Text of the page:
Planning After Passage of the Secure Act

For the first time in several decades, Congress has enacted substantial changes to retirement plans.  The "Setting Every Community Up for Retirement Enhancement" or "SECURE" Act was signed by President Trump on December 20 and was effective January 1, 2020

The Act makes significant changes to qualified retirement accounts such as IRAs and 401ks. This new law will affect contributions as well as distributions.  Perhaps most importantly, it will affect how beneficiaries may take distributions from inherited retirement accounts.  It will be important to review and update beneficiary designations.  Here are the key changes of the SECURE Act:

  • Increased Age for Contributions to IRA. The SECURE Act repeals the prior rule prohibiting contributions to a traditional IRA after age 70½.  Effective January 1, persons may contribute to an IRA at any age (assuming the person meets the income requirement).
  • Increased Age for Taking RMDs. The SECURE Act increases the beginning date for required minimum distributions (RMD) from a retirement account to age 72 from age 70½.  This will apply to persons who reach age 70½ after December 31, 2019.  Previously, an individual’s first RMD had to be made by April 1st of the year after reaching age 70½.  Effective January 1, an individual’s first RMD must be made by April 1st of the year after reaching age 72. 
  • Elimination of the “Stretch” for Inherited IRAs. To pay for the increased benefits above, the SECURE Act generally eliminates the “stretch” IRA for a beneficiary who is not the spouse or does not meet other requirements. Before enactment of the SECURE Act, a beneficiary who inherited a retirement account could “stretch” the RMDs from the inherited retirement account over the beneficiary’s lifetime.  This provided significant income tax benefits because it allowed the account to continue growing on a tax-deferred basis.  Going forward, most non-spousal designated beneficiaries must withdraw the entire inherited retirement account within 10 years. This 10-year distribution requirement does not apply to a designated beneficiary who is fewer than 10 years younger than the retirement account owner, who is a minor child, or is disabled or chronically ill. The 10-year distribution requirement will apply to grandchildren and to most trusts. Thus, it is important to review beneficiary designations in light of this elimination of the “stretch” IRA and the new requirement for a 10-year distribution.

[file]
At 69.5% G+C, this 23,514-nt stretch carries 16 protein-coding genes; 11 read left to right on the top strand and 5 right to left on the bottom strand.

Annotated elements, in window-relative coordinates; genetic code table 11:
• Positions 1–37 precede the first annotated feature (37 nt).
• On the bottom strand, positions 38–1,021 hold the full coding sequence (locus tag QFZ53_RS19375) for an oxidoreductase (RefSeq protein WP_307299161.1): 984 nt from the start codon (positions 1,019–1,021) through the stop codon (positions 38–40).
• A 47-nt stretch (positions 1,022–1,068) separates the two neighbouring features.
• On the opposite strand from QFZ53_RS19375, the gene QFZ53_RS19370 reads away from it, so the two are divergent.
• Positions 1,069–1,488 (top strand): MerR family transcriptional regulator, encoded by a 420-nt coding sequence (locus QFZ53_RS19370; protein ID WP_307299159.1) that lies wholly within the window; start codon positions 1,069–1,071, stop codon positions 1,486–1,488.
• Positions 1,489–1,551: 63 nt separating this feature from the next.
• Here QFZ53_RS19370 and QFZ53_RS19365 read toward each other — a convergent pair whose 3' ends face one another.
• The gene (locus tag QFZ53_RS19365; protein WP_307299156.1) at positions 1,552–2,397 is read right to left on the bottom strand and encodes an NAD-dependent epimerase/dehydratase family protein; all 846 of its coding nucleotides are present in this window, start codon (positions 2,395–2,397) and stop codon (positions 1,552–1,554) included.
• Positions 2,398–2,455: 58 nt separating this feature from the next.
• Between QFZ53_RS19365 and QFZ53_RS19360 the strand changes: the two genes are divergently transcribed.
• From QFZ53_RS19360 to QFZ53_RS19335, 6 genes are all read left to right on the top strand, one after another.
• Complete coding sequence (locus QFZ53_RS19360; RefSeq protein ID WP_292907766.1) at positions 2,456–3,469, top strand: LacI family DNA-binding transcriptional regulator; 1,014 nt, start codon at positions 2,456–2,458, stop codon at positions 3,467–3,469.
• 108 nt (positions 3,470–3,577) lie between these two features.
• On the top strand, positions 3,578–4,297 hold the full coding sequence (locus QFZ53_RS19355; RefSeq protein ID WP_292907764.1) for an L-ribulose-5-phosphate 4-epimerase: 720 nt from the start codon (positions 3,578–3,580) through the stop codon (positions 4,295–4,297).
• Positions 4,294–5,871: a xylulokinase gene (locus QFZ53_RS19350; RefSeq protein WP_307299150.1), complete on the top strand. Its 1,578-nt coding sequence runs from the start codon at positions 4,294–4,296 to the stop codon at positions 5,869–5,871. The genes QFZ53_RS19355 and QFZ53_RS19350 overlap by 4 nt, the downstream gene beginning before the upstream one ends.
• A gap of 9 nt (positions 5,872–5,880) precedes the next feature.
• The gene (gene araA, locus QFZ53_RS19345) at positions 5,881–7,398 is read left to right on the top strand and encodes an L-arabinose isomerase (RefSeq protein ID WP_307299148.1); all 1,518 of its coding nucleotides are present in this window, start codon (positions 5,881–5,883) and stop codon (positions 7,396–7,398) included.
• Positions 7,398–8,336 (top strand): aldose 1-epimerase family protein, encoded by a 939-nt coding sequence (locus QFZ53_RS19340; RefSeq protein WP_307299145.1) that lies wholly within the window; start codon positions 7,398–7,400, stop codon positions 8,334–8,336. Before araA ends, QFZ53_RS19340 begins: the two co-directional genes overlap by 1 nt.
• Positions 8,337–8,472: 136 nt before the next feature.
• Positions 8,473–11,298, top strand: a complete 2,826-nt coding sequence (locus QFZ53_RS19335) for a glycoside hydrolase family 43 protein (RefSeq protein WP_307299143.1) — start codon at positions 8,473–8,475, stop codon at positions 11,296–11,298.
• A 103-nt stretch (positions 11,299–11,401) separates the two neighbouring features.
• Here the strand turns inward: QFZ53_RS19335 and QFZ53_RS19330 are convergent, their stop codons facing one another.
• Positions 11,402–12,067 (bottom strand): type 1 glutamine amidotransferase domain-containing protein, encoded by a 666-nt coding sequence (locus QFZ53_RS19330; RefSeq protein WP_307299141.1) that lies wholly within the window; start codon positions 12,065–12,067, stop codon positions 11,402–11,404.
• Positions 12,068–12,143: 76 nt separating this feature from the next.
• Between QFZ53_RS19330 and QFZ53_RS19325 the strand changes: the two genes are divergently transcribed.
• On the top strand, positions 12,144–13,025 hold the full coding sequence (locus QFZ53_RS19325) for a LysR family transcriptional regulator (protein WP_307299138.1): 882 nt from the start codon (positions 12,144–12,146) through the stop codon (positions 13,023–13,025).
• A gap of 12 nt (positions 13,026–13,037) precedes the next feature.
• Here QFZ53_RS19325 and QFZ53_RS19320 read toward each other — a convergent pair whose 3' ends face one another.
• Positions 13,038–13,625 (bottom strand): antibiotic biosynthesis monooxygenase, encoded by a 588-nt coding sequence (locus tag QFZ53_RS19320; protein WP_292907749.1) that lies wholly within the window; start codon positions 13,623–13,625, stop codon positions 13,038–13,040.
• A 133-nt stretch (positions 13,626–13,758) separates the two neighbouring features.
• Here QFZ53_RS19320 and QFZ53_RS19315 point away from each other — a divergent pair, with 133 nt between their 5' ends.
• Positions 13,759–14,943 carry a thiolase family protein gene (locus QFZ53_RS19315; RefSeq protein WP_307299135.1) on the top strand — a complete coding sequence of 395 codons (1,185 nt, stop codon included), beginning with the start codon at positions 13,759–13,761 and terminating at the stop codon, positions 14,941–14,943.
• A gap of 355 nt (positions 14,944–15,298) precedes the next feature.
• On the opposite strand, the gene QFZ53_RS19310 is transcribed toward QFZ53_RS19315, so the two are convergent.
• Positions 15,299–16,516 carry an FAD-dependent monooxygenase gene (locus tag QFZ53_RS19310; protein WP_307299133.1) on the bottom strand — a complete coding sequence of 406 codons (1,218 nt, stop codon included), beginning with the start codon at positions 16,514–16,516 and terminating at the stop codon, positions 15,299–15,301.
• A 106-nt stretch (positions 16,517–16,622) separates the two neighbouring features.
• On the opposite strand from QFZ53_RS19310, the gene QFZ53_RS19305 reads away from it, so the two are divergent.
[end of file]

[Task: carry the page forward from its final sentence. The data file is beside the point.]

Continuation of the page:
There are more provisions to the SECURE Act. Given the significance of this legislation, it will be important to review financial and estate plans with regard to retirement accounts in the new year.  

If you have any questions or would like to discuss the information provided in this Client Alert in more detail, please do not hesitate to contact us.